Menopause is the term given to the stage of life during which a woman no longer gets her menstrual period. Your body has a finite number of eggs in your ovaries and, eventually, no more eggs will be released from your ovaries for fertilization. As you age, the female hormones that regulate your ovulation and menstruation begin to decline. Both estrogen and progesterone are responsible for signaling to your body when it is time to ovulate and menstruate. As these hormones decline, your ovulation and menstruation will become irregular, eventually stopping altogether. When you no longer get your period you have entered the menopausal phase of your life.
Menopause occurs at a different time in every woman. Most women stop menstruating completely between the ages of 50 and 51, however the whole menopausal process can last a number of years.
Usually, the body regulates menopause; this is called natural menopause. Some women enter menopause due to other reasons, though. Surgery and certain medications or treatments can force a woman's body to enter menopause. Menopause after hysterectomies, radiation treatment, and chemotherapy has been known to occur. These treatments are also commonly responsible for menopause in younger women, or Premature Menopause (menopause before age 40). Damage to the ovaries or low levels of estrogen can also initiate early menopause.
Menopause occurs in three major stages. The whole process of menopause can take 15 years or longer, depending on your age and family history.
Perimenopause: is typically the first stage of menopause and can last upto five years. During this stage, the menstrual periods and ovulation become irregular and spottings due to fluctuating hormone levels in the body are seen. Although it is still possible to get pregnant during perimenopause as eggs may be released from your ovaries, however this is less likely. Fluctuating hormone levels will probably cause some menopause symptoms like hot flashes, night sweats, and irritability.
Menopause: The second stage of menopause occurs when your period no longer arrives. This stage usually occurs around the age of 50 or 51. In order to be in menopause, your period must be absent for at least 12 consecutive months. Gradually, your estrogen levels will decline and your body will stop producing progesterone. Signs of menopause and symptoms of this hormone decline include hot flashes, headaches, and mood swings.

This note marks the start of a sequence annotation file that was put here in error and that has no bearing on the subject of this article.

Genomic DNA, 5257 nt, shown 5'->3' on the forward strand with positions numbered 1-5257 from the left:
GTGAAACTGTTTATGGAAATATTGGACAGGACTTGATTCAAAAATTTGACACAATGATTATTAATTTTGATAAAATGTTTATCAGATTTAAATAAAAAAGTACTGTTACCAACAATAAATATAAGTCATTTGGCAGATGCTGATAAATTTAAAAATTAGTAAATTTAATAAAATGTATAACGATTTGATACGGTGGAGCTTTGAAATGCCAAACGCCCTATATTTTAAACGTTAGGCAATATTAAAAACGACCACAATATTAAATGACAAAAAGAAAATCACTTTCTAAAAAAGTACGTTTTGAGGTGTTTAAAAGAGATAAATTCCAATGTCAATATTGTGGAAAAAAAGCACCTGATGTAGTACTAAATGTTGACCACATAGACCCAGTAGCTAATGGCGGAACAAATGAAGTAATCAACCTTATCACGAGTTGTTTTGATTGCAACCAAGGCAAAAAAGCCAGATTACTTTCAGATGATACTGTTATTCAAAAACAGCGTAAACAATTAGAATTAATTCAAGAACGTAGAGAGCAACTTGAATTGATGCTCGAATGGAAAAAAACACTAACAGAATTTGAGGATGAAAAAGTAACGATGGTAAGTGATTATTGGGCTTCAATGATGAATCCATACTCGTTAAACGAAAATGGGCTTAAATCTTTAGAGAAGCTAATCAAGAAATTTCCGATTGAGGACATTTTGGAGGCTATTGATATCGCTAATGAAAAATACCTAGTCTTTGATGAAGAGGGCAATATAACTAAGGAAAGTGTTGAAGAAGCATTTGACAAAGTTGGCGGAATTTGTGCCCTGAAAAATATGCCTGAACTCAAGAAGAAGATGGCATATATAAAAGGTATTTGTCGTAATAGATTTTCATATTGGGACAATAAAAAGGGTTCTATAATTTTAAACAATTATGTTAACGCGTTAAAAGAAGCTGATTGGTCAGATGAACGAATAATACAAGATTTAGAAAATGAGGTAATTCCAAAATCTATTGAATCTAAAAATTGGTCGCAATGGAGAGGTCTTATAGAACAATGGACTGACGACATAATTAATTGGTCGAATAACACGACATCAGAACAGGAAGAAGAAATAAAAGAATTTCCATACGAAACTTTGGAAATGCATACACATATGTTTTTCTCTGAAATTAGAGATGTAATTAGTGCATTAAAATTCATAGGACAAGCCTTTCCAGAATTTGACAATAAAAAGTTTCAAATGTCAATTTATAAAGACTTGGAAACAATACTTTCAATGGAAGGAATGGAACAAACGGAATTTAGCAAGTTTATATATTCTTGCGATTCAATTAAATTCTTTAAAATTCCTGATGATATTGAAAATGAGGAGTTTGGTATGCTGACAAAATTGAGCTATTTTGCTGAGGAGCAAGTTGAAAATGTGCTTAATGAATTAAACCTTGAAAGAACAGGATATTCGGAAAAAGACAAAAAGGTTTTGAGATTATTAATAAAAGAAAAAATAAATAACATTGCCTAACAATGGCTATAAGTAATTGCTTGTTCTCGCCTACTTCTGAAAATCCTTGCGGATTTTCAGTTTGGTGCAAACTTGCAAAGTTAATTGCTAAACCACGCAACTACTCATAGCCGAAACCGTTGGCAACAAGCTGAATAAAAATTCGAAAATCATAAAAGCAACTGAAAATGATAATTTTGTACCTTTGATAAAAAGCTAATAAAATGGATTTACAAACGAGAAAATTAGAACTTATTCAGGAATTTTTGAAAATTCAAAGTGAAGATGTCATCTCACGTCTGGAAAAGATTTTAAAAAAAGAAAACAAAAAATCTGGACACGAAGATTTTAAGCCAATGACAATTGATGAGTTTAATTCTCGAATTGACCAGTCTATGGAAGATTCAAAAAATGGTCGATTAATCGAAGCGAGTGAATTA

Postmenopause: This is the final stage of menopause. Your menopause symptoms should begin to decrease during this time, freeing you of hot flashes and night sweats. However, you are at an increased risk for developing osteoporosis, heart disease, and urinary tract infections during this time.
More than half of all women over 50 will die from heart disease. In the past decade, more research has been done in order to find out why so many women in this age group are suffering from the disease. It appears that menopause is one of the foremost indicators in causing heart disease.
Estrogen, the female sex hormone, governs your cycle of ovulation and menstruation. However, it also seems to fulfill other purposes in your body. Estrogen works to protect your heart during your childbearing years by controlling the amount of fat, called lipids, in your body. Lipids make up the cholesterol in your bloodstream and estrogen helps to combat the buildup of unhealthy cholesterol.
Cholesterol consists of two ingredients: HDL cholesterol (the good cholesterol) and LDL cholesterol (the bad cholesterol). It appears that estrogen helps to increase the amount of HDL in your bloodstream and reduce the amount of LDL in your body. This prevents the arteries from building up fatty deposits and allows your blood to flow more easily through your heart.
During and after menopause, your body stops producing estrogen. As a result, the amount of LDL in your bloodstream increases, preventing the good cholesterol from doing its job. Unfortunately, cholesterol and heart disease are intricately linked. High LDL can result in the thickening of the arteries and an increase in blood pressure. Reduced amounts of estrogen can also increase the number of blood clotters, called fibrogens, in your body. This too can clog your arteries, impairing your heart's ability to pump.
Natural menopause appears to have less of an impact on your heart; as your estrogen levels decrease slowly. Therefore, your risk for heart disease and stroke increase slowly. However, women who go through menopause due to medical treatments tend to increase their risk of heart disease much more quickly. This is mainly due to the fact that your estrogen levels drop suddenly.